Results tagged ‘ Dustin Pedroia ’
When I was younger, voting for the annual Midsummer Classic was more of a science to me than anything. I would pore over the stats to try and determine who, categorically, was having the best season and vote for them above all other alliegences. In recent years, however, I have come to take a different approach: Just vote for the guys who I want to see in the game (within reason, of course!). Sure, the game actually “counts” now in terms of World Series home-field advantage, but at its core it still is really just a fantastic exhibition event that the fans love…the meaningfullness is only to keep the players interested.
That being said, here are what my current AL & NL All-Star ballots currently look like (barring any severe injuries or horrific slumps during the following month):
C: Joe Mauer
1B: Justin Morneau
2B: Dustin Pedroia
3B: Evan Longoria
SS: Derek Jeter
OF: Carl Crawford, Ichiro Suzuki, Denard Span (Write-In)
C: Brian McCann
1B: Albert Pujols
2B: Chase Utley
3B: Ryan Zimmerman
SS: Jose Reyes
OF: Ryan Braun, Raul Ibanez, Justin Upton
Also, if I had to pick the starting pitchers for each team right now, I would go with Roy “Doc” Halladay for the Americans and Johan Santana for the Nationals.
Truth be told, I think that Ron Gardenhire is a good manager for the Minnesota Twins. For a team that is always developing young players because we don’t have enough money to spend on the big boys, Gardy also seems to have the right touch to bring the young guys along in the best possible manner. He may play favorites (Nick Punto, Jesse Crain) and once you get in his doghouse (Delmon Young) it’s tough to get back in the main living quarters, but all in all he seems like a good guy who works hard and demands the same of his team.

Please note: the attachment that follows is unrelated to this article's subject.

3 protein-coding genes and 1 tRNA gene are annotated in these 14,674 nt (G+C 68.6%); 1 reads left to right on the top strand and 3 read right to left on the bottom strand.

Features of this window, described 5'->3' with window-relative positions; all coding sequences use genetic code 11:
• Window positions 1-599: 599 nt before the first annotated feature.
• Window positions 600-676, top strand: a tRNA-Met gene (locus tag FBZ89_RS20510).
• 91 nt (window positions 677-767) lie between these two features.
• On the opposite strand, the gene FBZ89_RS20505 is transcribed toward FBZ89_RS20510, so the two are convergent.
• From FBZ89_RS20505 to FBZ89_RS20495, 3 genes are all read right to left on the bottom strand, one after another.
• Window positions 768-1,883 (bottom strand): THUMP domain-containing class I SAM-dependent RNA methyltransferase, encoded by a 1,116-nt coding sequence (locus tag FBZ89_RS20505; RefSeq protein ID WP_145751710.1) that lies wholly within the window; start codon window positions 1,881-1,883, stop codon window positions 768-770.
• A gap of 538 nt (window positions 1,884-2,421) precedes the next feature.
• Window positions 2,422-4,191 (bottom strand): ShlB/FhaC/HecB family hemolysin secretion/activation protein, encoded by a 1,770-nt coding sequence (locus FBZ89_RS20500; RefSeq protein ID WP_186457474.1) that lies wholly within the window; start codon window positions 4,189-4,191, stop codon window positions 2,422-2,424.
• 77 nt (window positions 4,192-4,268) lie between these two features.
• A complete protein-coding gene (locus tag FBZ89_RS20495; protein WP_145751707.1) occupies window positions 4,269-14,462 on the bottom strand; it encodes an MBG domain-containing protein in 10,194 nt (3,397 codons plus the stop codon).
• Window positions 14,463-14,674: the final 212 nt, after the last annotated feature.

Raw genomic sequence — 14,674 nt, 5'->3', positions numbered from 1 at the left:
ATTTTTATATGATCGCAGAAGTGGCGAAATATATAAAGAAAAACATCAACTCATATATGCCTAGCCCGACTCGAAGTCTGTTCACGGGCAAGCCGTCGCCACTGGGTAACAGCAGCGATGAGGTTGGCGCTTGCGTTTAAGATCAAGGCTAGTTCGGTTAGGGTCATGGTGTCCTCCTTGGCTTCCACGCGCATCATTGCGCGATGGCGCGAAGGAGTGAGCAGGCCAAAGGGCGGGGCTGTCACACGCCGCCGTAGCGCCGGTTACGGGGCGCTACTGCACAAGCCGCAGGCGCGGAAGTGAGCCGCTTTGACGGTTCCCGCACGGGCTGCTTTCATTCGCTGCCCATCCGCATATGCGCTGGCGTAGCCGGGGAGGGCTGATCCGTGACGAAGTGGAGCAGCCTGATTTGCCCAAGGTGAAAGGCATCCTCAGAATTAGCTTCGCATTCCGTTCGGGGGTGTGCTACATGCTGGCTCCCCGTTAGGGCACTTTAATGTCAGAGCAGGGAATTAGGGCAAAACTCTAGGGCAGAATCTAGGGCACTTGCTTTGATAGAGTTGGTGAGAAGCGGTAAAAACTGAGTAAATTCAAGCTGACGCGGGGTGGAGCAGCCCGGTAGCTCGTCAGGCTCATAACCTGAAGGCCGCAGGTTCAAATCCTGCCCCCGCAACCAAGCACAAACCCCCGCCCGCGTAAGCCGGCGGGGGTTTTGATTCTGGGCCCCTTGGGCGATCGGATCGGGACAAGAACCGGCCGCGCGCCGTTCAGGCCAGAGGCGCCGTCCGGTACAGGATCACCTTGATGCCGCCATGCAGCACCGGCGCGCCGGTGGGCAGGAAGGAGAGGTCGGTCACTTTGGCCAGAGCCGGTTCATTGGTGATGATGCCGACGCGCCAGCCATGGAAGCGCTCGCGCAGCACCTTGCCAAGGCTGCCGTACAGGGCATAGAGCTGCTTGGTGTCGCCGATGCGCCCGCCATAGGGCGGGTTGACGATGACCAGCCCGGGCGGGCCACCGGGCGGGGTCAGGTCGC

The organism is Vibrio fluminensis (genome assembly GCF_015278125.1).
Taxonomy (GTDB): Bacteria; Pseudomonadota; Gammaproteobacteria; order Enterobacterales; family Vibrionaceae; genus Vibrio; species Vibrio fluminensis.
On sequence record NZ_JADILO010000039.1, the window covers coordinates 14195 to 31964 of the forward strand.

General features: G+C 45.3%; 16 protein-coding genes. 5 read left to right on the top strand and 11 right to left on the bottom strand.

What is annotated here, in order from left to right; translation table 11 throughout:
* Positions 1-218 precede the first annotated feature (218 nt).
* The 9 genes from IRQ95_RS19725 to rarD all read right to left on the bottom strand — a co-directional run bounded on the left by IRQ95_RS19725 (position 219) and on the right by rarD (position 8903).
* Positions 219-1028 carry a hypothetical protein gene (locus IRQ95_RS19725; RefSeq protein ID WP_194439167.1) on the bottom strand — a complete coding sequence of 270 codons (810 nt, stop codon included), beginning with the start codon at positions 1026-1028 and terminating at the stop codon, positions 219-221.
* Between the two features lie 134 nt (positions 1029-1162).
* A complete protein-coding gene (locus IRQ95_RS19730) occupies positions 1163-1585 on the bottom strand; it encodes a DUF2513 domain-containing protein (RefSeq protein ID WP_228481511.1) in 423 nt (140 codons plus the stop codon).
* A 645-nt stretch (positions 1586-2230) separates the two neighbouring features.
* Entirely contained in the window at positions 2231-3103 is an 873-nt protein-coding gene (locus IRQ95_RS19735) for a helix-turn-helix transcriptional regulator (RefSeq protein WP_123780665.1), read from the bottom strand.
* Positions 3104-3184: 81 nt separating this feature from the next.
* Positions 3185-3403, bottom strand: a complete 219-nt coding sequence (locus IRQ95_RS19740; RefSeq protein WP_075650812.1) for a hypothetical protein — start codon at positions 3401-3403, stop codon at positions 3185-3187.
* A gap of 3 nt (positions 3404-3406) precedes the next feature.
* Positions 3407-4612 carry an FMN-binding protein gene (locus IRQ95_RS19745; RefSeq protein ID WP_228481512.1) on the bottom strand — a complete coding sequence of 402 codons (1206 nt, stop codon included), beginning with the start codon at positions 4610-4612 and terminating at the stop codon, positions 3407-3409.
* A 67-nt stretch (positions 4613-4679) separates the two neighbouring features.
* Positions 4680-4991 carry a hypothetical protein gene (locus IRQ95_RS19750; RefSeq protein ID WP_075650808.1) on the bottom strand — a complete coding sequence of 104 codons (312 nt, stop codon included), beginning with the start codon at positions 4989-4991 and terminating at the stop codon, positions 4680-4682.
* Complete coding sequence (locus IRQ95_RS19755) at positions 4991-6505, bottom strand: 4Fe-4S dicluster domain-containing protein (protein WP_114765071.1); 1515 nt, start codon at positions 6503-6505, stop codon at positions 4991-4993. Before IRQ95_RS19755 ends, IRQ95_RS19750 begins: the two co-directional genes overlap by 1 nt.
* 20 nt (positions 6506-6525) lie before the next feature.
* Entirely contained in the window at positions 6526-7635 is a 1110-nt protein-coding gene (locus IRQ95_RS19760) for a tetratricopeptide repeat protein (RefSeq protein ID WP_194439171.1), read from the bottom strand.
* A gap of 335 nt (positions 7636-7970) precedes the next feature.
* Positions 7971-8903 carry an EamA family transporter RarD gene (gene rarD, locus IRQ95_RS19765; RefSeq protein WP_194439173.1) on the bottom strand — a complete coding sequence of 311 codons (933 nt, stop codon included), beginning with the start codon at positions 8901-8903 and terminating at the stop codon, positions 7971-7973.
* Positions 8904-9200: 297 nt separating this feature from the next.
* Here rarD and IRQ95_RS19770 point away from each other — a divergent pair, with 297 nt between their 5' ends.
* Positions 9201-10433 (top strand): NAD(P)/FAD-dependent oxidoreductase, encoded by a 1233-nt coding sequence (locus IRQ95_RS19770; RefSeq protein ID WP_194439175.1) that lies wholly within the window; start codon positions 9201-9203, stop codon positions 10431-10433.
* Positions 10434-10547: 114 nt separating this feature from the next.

That being said, there are some days that I just want to hate on him…and today is one of those days. As is his custom, Gardy put out his “Getaway” lineup featuring a stretch of batters that included Brian Buscher, Young, Mike Redmond, Punto, Carlos Gomez, and Matt Tolbert. Joe Crede (hit by pitch the day before), Joe Mauer (general day off), and Denard Span (flu-like symptoms) were all out of the lineup. While I agree with the Span “benching”, why were BOTH Crede and Jo-Mo on the bench at the same time against arguably the best team in the American League right now?! The Red Sox trot out the likes of Ellsbury, Pedroia, Bay, Youkilis, and Lowell, while the Twins counter with that above quintet of guys who will make more outs than hits and inspire little confidence.
I guess it just really hit home to me after Mauer hit the home run in the bottom of the ninth off Papelbon, thinking “what would have happened if Mauer (and Crede) had been in the lineup all game long?”. Mauer would have probably gotten a couple of hits (he is so locked in right now), while Crede wouldn’t have let three balls by him in one inning (yes, they were tough plays, but Crede may have made them).
When playing the BoSox, one has to expect that many runs will need to be scored to win the contest, and Gardy just didn’t put out a viable lineup today to do that. Of course, he can probably justify every move, and perhaps be correct in the long run, but I still just want to pout for awhile anyway at a loss that could have been a whole lot different.
Preview (22-24, 3rd, 4.5 GB DET): Jon Lester (3-4, 5.91) vs. Nick Blackburn (3-2, 3.83). Blackie has been carrying the pitching staff as of late, and I look for that streak to continue.